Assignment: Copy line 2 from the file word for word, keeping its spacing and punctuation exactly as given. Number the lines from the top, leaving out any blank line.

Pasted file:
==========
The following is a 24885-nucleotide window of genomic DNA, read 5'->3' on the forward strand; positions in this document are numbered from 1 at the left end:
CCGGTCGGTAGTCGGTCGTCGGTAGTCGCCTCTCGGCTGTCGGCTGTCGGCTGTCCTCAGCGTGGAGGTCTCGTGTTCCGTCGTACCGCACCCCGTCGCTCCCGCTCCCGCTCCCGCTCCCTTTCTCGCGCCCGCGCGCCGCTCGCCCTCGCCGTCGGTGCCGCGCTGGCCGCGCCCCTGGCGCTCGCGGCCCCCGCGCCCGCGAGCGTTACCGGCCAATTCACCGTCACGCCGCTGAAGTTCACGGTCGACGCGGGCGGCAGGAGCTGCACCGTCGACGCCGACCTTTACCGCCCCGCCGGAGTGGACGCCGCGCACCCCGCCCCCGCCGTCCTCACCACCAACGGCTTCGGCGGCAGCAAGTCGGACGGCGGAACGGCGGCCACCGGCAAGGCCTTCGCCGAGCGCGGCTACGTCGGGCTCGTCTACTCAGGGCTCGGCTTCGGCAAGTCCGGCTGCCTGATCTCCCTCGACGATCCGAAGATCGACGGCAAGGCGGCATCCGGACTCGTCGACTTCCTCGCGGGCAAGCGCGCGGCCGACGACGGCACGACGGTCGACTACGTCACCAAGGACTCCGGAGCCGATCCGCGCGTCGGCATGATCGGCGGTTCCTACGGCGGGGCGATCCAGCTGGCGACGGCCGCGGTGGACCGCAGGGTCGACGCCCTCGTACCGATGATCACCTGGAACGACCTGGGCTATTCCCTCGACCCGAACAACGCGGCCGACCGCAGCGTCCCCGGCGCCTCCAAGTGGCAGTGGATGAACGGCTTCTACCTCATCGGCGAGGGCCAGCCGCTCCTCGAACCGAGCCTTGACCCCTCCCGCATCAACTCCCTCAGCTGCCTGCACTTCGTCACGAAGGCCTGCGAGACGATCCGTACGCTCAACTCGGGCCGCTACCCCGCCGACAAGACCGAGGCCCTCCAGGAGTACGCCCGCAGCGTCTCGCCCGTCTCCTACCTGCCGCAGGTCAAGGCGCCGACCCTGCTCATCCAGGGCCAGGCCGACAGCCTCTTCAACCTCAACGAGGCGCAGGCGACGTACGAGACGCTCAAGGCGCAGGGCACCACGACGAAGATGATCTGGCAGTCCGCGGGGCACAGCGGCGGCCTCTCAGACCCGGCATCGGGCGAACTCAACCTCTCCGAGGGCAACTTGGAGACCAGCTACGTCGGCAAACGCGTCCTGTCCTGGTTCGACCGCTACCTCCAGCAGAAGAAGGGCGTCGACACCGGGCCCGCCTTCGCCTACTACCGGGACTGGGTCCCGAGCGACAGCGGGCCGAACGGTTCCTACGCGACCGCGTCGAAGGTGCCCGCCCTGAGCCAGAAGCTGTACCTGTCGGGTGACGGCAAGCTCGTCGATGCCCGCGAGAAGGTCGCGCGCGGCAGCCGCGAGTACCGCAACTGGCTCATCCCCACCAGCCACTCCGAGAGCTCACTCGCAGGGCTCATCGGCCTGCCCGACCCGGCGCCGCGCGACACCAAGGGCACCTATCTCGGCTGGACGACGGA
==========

CCGGTCGGTAGTCGGTCGTCGGTAGTCGCCTCTCGGCTGTCGGCTGTCGGCTGTCCTCAGCGTGGAGGTCTCGTGTTCCGTCGTACCGCACCCCGTCGCTCCCGCTCCCGCTCCCGCTCCCTTTCTCGCGCCCGCGCGCCGCTCGCCCTCGCCGTCGGTGCCGCGCTGGCCGCGCCCCTGGCGCTCGCGGCCCCCGCGCCCGCGAGCGTTACCGGCCAATTCACCGTCACGCCGCTGAAGTTCACGGTCGACGCGGGCGGCAGGAGCTGCACCGTCGACGCCGACCTTTACCGCCCCGCCGGAGTGGACGCCGCGCACCCCGCCCCCGCCGTCCTCACCACCAACGGCTTCGGCGGCAGCAAGTCGGACGGCGGAACGGCGGCCACCGGCAAGGCCTTCGCCGAGCGCGGCTACGTCGGGCTCGTCTACTCAGGGCTCGGCTTCGGCAAGTCCGGCTGCCTGATCTCCCTCGACGATCCGAAGATCGACGGCAAGGCGGCATCCGGACTCGTCGACTTCCTCGCGGGCAAGCGCGCGGCCGACGACGGCACGACGGTCGACTACGTCACCAAGGACTCCGGAGCCGATCCGCGCGTCGGCATGATCGGCGGTTCCTACGGCGGGGCGATCCAGCTGGCGACGGCCGCGGTGGACCGCAGGGTCGACGCCCTCGTACCGATGATCACCTGGAACGACCTGGGCTATTCCCTCGACCCGAACAACGCGGCCGACCGCAGCGTCCCCGGCGCCTCCAAGTGGCAGTGGATGAACGGCTTCTACCTCATCGGCGAGGGCCAGCCGCTCCTCGAACCGAGCCTTGACCCCTCCCGCATCAACTCCCTCAGCTGCCTGCACTTCGTCACGAAGGCCTGCGAGACGATCCGTACGCTCAACTCGGGCCGCTACCCCGCCGACAAGACCGAGGCCCTCCAGGAGTACGCCCGCAGCGTCTCGCCCGTCTCCTACCTGCCGCAGGTCAAGGCGCCGACCCTGCTCATCCAGGGCCAGGCCGACAGCCTCTTCAACCTCAACGAGGCGCAGGCGACGTACGAGACGCTCAAGGCGCAGGGCACCACGACGAAGATGATCTGGCAGTCCGCGGGGCACAGCGGCGGCCTCTCAGACCCGGCATCGGGCGAACTCAACCTCTCCGAGGGCAACTTGGAGACCAGCTACGTCGGCAAACGCGTCCTGTCCTGGTTCGACCGCTACCTCCAGCAGAAGAAGGGCGTCGACACCGGGCCCGCCTTCGCCTACTACCGGGACTGGGTCCCGAGCGACAGCGGGCCGAACGGTTCCTACGCGACCGCGTCGAAGGTGCCCGCCCTGAGCCAGAAGCTGTACCTGTCGGGTGACGGCAAGCTCGTCGATGCCCGCGAGAAGGTCGCGCGCGGCAGCCGCGAGTACCGCAACTGGCTCATCCCCACCAGCCACTCCGAGAGCTCACTCGCAGGGCTCATCGGCCTGCCCGACCCGGCGCCGCGCGACACCAAGGGCACCTATCTCGGCTGGACGACGGA